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Oncol Rep. 1997 Nov-Dec;4(6):1353-60.

Reversal of multidrug resistance by derivatives of acrivastine.

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1
N CAROLINA STATE UNIV,DEPT TOXICOL,RALEIGH,NC 27695. WELLCOME RES LABS,RES TRIANGLE PK,NC 27709.

Abstract

A major obstacle to successful cancer chemotherapy is the development of multidrug resistance (MDR) characterized by the overexpression of the drug transporter P-glycoprotein and the enhanced cellular efflux of many anticancer drugs. The identification and use of agents that reverse the MDR phenotype or drug-resistant tumors could provide an adjuvant to conventional cancer chemotherapy that would significantly enhance treatment efficacy. Several derivatives of acrivastine and a structurally-related benzyl piperazine were used in the present study to establish the utility of structure-activity and in vitro analyses to identify compounds that are effective at sensitizing MDR tumors in vivo. Of the seven compounds evaluated, 5 were identified by structure-activity analyses as inhibitors of P-glycoprotein, 1 was identified as a possible inhibitor, and 1 was deemed a non-interactor. In vitro analyses indicated that all seven compounds could inhibit P-glycoprotein; however, the compound identified by structure-activity analyses as a non-interactor was least potent. In vivo experimentation revealed that the more potent P-glycoprotein inhibitors, as determined by either structure-activity analyses or in vitro testing, also sensitized multidrug-resistant tumor masses implanted into athymic nude mice to treatment with vinblastine; though, efficacy was limited by host toxicity. Results from this study corroborate previously-established relationships between chemical structure and P-glycoprotein inhibition. Results further demonstrate that P-glycoprotein inhibitory potency, as established by structure-activity or in vitro analyses, provides insight into the ability of the agent to sensitize drug-resistant tumors in vivo.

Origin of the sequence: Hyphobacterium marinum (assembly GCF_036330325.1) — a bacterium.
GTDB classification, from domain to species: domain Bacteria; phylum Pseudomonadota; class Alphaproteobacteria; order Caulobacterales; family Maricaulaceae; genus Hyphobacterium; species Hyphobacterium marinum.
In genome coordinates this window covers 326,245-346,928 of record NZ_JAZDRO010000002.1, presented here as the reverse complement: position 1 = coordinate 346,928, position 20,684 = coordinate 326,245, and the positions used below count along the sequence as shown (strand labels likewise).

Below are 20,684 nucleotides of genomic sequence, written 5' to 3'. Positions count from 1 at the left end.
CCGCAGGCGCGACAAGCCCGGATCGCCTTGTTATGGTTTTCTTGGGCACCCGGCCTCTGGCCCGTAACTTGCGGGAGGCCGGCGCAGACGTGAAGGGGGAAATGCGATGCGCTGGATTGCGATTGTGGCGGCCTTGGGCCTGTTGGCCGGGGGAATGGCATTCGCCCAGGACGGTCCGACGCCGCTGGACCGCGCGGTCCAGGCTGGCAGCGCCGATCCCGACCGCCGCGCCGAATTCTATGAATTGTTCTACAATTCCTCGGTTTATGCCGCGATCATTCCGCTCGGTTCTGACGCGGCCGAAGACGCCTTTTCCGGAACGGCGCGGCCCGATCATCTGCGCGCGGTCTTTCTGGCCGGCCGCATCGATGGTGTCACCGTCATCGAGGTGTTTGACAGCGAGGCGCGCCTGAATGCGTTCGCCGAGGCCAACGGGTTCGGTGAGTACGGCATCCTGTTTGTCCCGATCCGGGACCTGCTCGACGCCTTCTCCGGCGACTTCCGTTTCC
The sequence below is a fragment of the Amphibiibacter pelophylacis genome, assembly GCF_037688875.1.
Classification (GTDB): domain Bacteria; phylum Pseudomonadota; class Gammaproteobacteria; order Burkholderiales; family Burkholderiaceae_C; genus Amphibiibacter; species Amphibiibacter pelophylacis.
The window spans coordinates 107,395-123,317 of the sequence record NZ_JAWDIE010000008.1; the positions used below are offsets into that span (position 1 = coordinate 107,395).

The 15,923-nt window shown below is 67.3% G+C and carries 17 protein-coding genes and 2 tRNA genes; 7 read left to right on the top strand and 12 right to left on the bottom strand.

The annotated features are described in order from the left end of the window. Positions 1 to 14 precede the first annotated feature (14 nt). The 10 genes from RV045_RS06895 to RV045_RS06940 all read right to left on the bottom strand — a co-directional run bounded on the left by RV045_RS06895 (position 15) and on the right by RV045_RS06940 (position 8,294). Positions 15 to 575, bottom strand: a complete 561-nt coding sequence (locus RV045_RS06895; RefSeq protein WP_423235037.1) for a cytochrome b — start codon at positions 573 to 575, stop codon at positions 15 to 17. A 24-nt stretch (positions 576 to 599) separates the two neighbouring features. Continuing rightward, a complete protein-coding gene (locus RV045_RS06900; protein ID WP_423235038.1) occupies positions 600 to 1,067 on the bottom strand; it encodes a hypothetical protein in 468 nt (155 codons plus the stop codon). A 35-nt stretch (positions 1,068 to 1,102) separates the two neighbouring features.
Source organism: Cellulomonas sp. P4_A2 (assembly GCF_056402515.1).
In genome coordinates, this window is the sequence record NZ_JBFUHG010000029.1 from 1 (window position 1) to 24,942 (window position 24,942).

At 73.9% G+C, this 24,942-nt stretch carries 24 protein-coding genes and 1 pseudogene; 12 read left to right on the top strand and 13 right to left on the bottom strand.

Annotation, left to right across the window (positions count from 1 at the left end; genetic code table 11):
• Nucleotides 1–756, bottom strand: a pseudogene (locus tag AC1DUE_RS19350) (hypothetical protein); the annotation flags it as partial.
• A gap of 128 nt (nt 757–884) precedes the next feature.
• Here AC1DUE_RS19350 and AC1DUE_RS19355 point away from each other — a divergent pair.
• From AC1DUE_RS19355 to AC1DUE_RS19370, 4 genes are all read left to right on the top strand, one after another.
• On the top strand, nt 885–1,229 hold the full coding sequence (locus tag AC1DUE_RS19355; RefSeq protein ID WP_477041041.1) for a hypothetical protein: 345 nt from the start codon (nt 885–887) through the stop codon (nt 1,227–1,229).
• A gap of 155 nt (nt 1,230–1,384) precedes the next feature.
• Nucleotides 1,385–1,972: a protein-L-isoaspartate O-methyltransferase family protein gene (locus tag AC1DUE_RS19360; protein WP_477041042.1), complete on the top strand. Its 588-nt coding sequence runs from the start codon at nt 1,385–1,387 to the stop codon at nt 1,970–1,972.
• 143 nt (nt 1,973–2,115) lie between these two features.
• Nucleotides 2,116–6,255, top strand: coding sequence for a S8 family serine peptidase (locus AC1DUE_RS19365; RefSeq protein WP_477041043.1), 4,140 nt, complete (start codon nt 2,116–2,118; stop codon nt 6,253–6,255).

PMID:
21590253
DOI:
10.3892/or.4.6.1353

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